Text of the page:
It has been a long time between drinks for Cairns but the UCI MTB World Cup has finally arrived, and its been wet, wet, wet.
The first race held here in 1996 was a long remembered legendary event held at a time when the sport was exploding. Today a whole new generation of riders have returned to experience some of the most demanding trails in Queensland, if not the country.
The racing takes place today, Saturday and Sunday but before that there was training and practice runs to do, along with a bit of tourism.
If there is one thing cyclists understand it is that mass media have a long way to go in reporting and commenting fairly about the sport and activity.
Few articles are balanced, many are deliberately inflammatory while others are betwixt and between, often written by journalists who simply have no idea even though they often say that they themselves are cyclists.
But as cyclists we’re used to that. Used to the misrepresentation, inflammatory comment and outright incitement.
After a fast, furious, dusty and eventful day of racing the Paris-Roubaix, Team Sky’s Bradley Wiggins proved he has the mettle to go further on the cobbles, if he chooses.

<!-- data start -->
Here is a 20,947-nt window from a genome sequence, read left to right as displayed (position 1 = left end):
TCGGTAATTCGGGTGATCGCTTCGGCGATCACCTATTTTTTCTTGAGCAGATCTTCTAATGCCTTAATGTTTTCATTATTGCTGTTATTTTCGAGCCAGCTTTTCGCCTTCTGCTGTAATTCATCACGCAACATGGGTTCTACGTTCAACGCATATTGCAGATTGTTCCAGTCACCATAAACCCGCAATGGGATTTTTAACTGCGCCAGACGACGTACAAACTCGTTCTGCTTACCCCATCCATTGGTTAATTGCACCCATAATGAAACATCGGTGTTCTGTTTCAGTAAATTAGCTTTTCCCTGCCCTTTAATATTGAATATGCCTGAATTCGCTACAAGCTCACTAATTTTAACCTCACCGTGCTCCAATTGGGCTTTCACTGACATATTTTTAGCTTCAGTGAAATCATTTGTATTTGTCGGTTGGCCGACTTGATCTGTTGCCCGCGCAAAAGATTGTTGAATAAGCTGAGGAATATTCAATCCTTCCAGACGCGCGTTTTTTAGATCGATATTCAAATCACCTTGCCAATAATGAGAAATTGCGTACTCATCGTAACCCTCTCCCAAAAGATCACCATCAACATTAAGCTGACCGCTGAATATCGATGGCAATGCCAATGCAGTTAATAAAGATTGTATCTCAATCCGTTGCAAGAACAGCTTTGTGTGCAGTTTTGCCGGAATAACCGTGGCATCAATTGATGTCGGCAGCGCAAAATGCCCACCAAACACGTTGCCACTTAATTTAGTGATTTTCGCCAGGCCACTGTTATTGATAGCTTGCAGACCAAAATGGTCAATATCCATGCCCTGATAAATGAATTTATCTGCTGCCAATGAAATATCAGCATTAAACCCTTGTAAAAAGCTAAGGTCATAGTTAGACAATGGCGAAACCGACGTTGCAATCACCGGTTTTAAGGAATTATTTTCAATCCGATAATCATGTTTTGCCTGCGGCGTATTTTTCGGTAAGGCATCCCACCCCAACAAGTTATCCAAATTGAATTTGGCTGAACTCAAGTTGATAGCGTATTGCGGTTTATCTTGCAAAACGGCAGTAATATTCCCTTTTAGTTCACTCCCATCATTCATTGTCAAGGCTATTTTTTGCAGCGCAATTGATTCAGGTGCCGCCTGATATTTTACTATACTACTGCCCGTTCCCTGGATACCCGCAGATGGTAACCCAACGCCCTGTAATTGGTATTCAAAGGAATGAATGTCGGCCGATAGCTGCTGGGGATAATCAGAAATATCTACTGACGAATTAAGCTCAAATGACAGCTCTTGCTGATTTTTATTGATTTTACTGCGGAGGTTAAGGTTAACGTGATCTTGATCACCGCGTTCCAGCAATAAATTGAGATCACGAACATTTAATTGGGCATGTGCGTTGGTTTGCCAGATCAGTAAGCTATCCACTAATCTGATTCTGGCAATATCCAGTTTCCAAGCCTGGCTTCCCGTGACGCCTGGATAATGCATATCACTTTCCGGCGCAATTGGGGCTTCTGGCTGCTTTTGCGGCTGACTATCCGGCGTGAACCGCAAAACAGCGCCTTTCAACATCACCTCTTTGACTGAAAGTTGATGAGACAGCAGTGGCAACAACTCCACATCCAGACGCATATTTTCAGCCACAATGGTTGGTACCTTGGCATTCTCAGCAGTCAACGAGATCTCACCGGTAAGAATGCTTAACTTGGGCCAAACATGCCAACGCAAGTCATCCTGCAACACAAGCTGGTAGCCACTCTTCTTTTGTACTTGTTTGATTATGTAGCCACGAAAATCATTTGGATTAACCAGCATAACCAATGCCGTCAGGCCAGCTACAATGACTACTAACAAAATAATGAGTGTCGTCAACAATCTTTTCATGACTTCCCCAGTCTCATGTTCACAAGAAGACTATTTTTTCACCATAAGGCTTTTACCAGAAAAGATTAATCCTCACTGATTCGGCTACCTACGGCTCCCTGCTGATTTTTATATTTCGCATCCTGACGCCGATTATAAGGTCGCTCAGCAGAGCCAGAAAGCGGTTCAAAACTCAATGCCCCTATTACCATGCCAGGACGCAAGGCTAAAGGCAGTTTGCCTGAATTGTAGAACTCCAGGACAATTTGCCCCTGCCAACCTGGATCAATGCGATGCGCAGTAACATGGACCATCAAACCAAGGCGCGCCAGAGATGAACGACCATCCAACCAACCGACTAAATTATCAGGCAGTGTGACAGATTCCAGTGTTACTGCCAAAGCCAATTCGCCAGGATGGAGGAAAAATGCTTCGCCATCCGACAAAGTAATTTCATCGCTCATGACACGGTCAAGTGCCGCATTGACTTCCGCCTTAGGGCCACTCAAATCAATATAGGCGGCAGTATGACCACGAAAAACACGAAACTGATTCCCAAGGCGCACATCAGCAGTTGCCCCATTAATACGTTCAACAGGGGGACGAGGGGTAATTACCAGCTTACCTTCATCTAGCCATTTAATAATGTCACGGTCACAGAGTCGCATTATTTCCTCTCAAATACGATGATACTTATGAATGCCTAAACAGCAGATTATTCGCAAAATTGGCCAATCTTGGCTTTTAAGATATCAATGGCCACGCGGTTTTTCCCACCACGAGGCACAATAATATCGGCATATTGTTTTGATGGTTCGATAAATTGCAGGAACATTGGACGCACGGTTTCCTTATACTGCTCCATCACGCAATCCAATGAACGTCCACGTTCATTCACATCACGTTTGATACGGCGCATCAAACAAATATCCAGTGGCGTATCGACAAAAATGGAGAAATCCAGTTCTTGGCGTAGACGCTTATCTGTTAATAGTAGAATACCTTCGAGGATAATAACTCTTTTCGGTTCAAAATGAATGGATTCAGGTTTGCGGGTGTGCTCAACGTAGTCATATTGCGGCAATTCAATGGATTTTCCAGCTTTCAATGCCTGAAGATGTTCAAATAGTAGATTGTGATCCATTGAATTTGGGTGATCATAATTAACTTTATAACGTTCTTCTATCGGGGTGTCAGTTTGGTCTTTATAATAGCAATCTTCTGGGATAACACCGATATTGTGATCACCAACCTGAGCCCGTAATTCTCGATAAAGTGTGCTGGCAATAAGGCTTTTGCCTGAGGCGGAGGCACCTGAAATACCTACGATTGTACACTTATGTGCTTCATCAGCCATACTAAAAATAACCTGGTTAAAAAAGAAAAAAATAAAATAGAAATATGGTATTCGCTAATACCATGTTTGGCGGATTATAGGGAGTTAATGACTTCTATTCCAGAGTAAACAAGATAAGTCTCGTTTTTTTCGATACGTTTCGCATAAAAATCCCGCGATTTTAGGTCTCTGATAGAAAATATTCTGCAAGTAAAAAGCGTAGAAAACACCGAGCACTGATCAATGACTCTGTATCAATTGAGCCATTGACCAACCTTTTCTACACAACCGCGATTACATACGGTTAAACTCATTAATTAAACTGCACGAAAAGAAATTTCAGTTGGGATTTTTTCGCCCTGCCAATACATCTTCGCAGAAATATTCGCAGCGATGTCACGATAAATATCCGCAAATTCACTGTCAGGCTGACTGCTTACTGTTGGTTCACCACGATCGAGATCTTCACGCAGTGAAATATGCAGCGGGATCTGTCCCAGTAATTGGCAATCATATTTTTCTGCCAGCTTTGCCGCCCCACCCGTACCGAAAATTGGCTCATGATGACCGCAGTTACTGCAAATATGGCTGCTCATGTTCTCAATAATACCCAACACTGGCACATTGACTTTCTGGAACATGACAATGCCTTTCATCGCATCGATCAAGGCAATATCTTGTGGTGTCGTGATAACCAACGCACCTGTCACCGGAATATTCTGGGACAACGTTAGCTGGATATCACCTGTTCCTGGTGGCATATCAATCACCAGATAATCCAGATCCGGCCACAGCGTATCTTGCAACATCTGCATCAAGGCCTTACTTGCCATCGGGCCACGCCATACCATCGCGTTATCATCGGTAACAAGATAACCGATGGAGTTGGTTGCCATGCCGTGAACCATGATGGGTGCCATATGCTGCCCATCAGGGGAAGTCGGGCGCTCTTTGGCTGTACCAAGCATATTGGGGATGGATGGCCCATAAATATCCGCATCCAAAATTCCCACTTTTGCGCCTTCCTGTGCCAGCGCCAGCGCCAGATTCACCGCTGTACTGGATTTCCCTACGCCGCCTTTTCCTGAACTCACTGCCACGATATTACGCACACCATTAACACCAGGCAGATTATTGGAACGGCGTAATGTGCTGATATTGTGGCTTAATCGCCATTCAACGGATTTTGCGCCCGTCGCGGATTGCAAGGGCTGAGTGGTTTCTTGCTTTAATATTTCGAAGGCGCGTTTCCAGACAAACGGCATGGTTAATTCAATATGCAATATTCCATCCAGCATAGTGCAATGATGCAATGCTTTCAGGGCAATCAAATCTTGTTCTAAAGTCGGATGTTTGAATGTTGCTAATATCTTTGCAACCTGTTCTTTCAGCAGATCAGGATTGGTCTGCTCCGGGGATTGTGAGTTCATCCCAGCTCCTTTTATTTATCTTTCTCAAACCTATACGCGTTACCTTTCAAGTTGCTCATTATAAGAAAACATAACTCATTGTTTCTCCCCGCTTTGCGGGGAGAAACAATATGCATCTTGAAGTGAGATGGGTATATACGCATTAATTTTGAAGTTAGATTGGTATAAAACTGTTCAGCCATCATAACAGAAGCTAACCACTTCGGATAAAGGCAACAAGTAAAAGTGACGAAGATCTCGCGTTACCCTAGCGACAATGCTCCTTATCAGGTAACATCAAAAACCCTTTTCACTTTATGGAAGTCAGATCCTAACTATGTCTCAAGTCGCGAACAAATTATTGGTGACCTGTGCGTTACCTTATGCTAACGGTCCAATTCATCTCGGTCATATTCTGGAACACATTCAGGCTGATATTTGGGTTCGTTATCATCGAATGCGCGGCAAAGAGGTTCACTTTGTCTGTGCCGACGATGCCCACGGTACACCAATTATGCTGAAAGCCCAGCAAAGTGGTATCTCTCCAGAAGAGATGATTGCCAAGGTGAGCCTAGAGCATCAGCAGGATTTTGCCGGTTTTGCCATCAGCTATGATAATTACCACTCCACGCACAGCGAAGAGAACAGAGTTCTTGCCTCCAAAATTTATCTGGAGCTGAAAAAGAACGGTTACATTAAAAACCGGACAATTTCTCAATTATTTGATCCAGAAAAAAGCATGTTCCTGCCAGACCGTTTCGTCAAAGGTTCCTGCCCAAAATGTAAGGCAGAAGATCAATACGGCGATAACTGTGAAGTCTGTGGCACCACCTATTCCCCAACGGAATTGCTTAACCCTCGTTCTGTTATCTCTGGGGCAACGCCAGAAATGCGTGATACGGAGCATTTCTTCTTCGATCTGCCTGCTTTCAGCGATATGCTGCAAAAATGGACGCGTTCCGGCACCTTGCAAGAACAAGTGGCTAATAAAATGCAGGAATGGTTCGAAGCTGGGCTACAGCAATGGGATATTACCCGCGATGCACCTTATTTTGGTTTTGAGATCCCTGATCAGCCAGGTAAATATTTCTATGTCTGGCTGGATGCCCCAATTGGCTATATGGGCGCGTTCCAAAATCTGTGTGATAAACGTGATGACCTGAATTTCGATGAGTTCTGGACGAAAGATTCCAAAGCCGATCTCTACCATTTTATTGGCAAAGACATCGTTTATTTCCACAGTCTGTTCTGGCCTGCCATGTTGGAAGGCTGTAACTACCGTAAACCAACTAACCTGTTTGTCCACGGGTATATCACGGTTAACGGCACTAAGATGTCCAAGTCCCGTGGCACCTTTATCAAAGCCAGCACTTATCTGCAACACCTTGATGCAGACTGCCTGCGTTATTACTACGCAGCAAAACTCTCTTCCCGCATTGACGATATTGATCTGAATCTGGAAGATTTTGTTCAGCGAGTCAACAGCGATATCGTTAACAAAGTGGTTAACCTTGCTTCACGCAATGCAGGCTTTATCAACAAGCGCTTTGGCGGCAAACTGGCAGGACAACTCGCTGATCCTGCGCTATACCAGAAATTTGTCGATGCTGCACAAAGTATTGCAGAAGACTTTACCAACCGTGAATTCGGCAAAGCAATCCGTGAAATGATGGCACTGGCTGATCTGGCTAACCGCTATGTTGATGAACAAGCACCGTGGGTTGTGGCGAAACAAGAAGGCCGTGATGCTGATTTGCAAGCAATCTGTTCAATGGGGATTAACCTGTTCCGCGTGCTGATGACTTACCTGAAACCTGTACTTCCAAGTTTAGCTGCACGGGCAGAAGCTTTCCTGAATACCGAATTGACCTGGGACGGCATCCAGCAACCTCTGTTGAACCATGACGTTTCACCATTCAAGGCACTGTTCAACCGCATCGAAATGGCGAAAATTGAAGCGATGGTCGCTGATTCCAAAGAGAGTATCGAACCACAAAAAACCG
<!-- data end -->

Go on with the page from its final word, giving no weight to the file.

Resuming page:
There were a number of questions hovering over Wiggins prior to the race; could he mix it with the best pavé riders in the world?
Even cycling’s king of the cobbles Fabian Cancellara seemed confused when asked about Sir Wiggo and cobbled classics, “Wiggins? Why?”
It’s on. The Tour de France that is. And we’re not even there yet. How can you tell? Trash talk. July is going to be awesome.
After the first three months of the year it’s clear that Team Sky is not the force it was last year, or even the one before that.
The team looks unsettled both on the road and off it. More ad hoc than marginal gain. Sure, illness and injury have played their part, but something just feels different this time around.
In an interesting piece in the UK’s Independent, Andy Waterman asks, “When did it all start to go downhill for mountain biking?”
In it he charts the rise and fall of mountain biking in his home country and goes on to list a number of points he says were critical in its decline as a mass participation sport, including an increasing complexity in equipment choice and its portrayal as an extreme activity.
It’s a pretty good analysis and could easily be applied to any number of nations where mountain biking was once a strong presence, the US and Australia included.